Karpov on AI, search engines and chess
05.07.2006 For the US launch of the Accoona search engine in March this year Garry Kasparov was the keynote speaker. The European launch saw former world champion Anatoly Karpov doing the honors. Karpov used the occasion to describe his (and Kasparov's) involvement in the Accoona project, but also about artificial intelligence and chess.
From the Accoona press release
On June 29, 2006, Accoona Corp. launched the first European search engine, Accoona.eu, in Paris. Accoona.eu is billed as the only search engine that provides the user with European specific information in seven languages – English, French, Dutch, German, Italian, Spanish and Portuguese – and three content search categories: Web, News and Business.
Due to Accoona.eu’s language preference recognition technology, the language of one’s search is instantly recognised when typed into the search engine. Also, Accoona’s artificial intelligence technology ‘understands’ the meaning of search queries beyond the conventional method of matching keywords, empowering the user to find more relevant information, more easily.
"Accoona’s artificial intelligence technology makes finding information on the Internet enjoyable. Driven by enhanced search technologies, Accoona’s search engine gives the power back to the user," said Eckhard Pfeiffer, Accoona’s Chairman and former CEO of Compaq Computer.
Analoly Karpov at the Accoona.eu launch
Anatoly Karpov speaks at the Accoona.eu launch
For the US launch in March this year Garry Kasparov was the keynote speaker. The European launch saw former world champion Anatoly Karpov doing the honors. Karpov spoke after Accoona CEO Eckhard Pfeiffer – here are some of the points he made:
It’s also great to see the realization of goals that Accoona set out to achieve during its humble beginnings just two years ago – goals which included the launch of one of the world’s most advanced search engines and a search engine designed specifically for the European Union.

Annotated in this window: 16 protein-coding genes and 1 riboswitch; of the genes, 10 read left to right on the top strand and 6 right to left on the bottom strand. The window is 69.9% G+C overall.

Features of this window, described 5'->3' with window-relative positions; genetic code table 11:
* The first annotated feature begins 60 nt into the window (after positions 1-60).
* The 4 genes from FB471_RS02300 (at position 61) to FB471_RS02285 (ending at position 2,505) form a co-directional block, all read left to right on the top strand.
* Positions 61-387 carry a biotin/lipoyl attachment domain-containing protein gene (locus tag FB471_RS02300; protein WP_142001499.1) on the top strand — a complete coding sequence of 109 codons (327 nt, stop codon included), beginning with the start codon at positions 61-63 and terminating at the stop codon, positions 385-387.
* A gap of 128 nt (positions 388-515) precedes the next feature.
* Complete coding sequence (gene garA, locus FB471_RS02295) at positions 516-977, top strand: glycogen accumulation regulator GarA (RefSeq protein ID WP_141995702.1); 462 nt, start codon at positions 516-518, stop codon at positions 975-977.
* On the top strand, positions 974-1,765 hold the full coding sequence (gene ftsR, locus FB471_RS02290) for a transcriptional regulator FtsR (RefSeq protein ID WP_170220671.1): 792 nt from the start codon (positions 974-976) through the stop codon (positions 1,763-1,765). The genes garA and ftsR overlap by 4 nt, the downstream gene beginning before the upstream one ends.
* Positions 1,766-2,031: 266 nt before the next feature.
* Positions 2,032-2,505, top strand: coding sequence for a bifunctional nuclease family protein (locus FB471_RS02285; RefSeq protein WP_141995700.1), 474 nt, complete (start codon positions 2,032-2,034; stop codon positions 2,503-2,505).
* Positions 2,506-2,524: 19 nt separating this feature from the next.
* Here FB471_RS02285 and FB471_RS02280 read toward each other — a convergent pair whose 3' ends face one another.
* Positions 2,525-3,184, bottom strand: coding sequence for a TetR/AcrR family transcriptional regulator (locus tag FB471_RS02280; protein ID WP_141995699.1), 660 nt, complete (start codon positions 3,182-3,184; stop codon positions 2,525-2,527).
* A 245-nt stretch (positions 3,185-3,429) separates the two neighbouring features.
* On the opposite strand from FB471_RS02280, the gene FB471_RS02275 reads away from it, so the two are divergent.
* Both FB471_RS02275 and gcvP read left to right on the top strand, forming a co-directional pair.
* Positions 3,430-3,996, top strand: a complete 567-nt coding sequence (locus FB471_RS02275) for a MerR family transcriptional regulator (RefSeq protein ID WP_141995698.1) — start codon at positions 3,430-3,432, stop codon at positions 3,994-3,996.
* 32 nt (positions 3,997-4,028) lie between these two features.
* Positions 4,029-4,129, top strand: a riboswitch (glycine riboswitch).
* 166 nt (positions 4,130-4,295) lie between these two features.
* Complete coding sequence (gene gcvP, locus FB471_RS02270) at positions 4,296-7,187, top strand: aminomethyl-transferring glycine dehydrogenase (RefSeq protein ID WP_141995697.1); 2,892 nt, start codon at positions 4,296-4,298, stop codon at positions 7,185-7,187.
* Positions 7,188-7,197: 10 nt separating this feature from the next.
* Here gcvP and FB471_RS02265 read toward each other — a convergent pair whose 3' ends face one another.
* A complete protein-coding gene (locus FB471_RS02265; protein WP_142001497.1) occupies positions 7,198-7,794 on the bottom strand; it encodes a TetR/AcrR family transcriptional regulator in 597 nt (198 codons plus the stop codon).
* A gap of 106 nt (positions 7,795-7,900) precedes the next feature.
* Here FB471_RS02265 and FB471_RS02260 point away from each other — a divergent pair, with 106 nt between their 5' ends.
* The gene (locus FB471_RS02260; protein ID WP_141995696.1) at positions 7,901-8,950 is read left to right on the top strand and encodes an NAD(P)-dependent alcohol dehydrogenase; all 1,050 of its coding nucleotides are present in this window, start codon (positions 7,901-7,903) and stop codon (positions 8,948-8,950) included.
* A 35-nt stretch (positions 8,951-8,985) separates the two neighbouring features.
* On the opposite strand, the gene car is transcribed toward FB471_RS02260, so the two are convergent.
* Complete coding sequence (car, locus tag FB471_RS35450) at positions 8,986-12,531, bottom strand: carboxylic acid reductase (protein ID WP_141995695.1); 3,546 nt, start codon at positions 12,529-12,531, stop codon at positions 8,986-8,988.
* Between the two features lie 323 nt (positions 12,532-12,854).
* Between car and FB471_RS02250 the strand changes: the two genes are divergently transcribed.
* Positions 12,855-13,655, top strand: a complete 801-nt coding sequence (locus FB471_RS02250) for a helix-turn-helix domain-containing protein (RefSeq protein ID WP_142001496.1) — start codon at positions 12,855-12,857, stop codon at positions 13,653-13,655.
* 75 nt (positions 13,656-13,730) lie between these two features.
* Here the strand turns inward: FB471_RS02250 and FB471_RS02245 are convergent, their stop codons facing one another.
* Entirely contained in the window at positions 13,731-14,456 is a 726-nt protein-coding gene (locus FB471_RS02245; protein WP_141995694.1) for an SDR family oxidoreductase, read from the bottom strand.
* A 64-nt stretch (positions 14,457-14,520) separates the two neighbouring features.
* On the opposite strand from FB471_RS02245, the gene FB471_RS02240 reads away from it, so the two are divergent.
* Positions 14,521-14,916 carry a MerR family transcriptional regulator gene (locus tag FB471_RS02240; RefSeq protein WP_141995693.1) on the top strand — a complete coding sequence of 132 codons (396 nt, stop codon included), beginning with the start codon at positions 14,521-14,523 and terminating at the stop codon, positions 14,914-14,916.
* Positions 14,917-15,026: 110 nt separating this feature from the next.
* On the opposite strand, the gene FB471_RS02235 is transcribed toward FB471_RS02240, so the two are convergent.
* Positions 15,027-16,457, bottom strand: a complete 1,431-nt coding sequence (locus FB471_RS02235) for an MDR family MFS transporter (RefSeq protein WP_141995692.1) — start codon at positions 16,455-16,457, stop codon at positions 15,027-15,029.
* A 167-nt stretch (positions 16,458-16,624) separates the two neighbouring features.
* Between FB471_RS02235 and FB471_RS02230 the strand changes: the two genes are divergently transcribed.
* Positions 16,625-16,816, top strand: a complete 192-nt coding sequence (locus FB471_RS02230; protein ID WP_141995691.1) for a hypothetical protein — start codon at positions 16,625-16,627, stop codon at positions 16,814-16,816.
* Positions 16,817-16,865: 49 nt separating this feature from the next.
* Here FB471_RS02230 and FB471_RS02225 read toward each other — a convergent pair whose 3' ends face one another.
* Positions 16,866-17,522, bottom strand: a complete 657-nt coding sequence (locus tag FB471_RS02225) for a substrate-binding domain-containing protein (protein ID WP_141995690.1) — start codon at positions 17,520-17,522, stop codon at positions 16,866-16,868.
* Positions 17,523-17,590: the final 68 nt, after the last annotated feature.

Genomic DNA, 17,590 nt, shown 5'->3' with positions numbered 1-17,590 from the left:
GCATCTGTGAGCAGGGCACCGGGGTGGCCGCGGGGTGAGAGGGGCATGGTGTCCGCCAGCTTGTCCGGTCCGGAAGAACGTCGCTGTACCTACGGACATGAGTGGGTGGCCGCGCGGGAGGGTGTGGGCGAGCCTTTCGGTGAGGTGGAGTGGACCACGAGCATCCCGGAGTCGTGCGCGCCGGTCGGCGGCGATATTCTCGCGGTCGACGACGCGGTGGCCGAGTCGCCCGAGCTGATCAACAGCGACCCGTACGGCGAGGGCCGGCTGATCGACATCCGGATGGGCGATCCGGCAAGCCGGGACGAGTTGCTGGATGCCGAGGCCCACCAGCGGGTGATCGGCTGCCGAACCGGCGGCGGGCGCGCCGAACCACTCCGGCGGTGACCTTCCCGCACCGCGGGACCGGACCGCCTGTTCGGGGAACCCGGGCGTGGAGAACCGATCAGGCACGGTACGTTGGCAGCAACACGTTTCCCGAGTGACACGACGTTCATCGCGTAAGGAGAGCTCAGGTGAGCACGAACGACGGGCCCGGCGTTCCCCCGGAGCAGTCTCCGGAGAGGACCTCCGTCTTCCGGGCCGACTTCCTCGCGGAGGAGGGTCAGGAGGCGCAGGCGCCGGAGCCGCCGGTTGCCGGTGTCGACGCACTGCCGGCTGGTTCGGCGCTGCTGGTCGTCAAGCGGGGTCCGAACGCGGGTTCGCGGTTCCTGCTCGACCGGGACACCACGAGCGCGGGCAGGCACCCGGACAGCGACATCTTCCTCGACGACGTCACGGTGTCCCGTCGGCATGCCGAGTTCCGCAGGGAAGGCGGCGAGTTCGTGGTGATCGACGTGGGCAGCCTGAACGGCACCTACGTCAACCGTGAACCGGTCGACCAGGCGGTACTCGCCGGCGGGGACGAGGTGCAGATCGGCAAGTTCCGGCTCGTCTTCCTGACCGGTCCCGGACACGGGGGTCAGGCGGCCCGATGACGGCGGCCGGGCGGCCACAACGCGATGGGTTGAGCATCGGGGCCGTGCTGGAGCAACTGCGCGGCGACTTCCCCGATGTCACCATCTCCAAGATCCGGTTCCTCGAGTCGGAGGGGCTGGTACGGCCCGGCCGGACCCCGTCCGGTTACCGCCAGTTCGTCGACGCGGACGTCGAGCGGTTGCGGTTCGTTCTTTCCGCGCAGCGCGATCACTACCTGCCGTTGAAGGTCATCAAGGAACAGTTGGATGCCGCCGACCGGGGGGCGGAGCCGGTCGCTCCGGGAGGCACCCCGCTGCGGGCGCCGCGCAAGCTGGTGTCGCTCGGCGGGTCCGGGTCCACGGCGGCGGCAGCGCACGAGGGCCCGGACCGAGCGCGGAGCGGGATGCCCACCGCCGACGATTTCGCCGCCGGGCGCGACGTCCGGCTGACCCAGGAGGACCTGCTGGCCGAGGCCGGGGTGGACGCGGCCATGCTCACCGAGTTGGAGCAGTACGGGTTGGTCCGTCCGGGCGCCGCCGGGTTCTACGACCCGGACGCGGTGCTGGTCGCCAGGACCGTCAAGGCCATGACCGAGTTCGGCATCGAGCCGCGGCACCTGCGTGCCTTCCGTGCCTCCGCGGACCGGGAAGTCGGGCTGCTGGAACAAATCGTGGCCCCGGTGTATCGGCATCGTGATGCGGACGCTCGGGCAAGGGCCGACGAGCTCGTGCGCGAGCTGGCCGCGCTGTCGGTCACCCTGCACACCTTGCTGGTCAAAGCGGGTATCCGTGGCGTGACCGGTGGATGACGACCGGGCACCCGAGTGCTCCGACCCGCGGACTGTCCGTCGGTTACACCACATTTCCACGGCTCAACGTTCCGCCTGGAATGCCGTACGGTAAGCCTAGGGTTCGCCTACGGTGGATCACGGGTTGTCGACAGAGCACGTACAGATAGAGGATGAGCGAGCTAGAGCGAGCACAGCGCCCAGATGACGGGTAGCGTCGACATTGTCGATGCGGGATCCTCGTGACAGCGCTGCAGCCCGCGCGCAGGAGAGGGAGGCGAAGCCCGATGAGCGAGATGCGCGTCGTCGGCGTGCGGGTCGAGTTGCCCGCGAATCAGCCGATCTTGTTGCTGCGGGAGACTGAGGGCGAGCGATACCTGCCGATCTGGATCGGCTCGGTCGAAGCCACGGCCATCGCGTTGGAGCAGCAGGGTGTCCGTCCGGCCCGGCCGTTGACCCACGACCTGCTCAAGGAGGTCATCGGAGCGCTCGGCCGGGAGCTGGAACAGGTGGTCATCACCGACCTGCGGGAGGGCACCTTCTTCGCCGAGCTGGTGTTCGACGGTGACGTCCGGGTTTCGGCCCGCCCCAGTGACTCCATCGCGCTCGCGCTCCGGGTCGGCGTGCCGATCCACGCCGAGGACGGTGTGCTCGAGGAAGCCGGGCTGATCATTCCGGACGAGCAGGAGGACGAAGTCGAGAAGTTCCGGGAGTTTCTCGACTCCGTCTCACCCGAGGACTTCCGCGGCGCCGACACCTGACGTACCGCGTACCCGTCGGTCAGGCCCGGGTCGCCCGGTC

Today’s launch has reaffirmed my decision to become one of Accoona’s first shareholders back in 2004 and an active backer and tester of Accoona’s unique artificial intelligence technology.
- At that time, I was drawn to and fascinated by Accoona because I had witnessed first-hand the impact that artificial intelligence technology has had on my professional endeavor – the 500-year-old game of chess.
For years, through much of the 20th century, the world’s computer scientists strove to develop technology to rival the workings and intricacies of the human brain. Chess provided a natural platform to test advances in AI technology because chess is undoubtedly one of the world’s most complex games and most challenging test of human thinking and interaction – given the range of moves and machinations entailed in chess competition.
- And for years, computers simply couldn’t compete with the chess masters of the world. People scoffed at the idea that artificial intelligence could outmatch the world’s greatest chess competitors.
- But, in 1997, as most of you know, history was made when IBM’s “Deep Blue” computer, powered by artificial intelligence technology, stunned the chess world (and me, for that matter) by defeating Garry Kasparov, my fellow Accoona investor – and for many years in the ‘80s, my greatest chess rival. In essence, a computer had accomplished what I had tried to do in several intense championship matches – knock off the great Garry Kasparov. Certainly my eyes were opened by “Deep Blue.”
Given our connections to chess (and the natural evolution and advancement in artificial intelligence technology since 1997), both Garry and I were naturally drawn to the business potential of Accoona’s AI technology in revolutionizing Internet search. That potential is being borne out by tonight’s announcement and demonstration. Today, you’re seeing the budding fruition of that technology, which will unleash the power of artificial intelligence-driven search for online users throughout the European Union.
- I can only imagine the educational possibilities that Accoona.eu will create. Thinking back to my early years, I was fortunate enough to learn the game of chess at age four – without access to computer technology. No doubt, with the advances in computers and Internet search today, some young online student, somewhere in Europe, will learn and master the game before that tender age.
I’m also convinced that -- with Accoona.eu and its artificial intelligence technology unearthing the wealth of information available on the Web, including the complex and fascinating world of chess – someone just might become a chess grandmaster, and like me in 1974, become the youngest-ever world chess champion.
Based in Jersey City, N.J., Accoona Corp. is dedicated to enhancing the quality of online searching by creating sophisticated artificial intelligence search technologies that provide users with a richer and highly relevant search experience. The company has agreements with Dun & Bradstreet, Euro News, FAST Search and Transfer, GuruNet, musicMe, Moreover and Yahoo!. For more information, please go to www.accoona.com.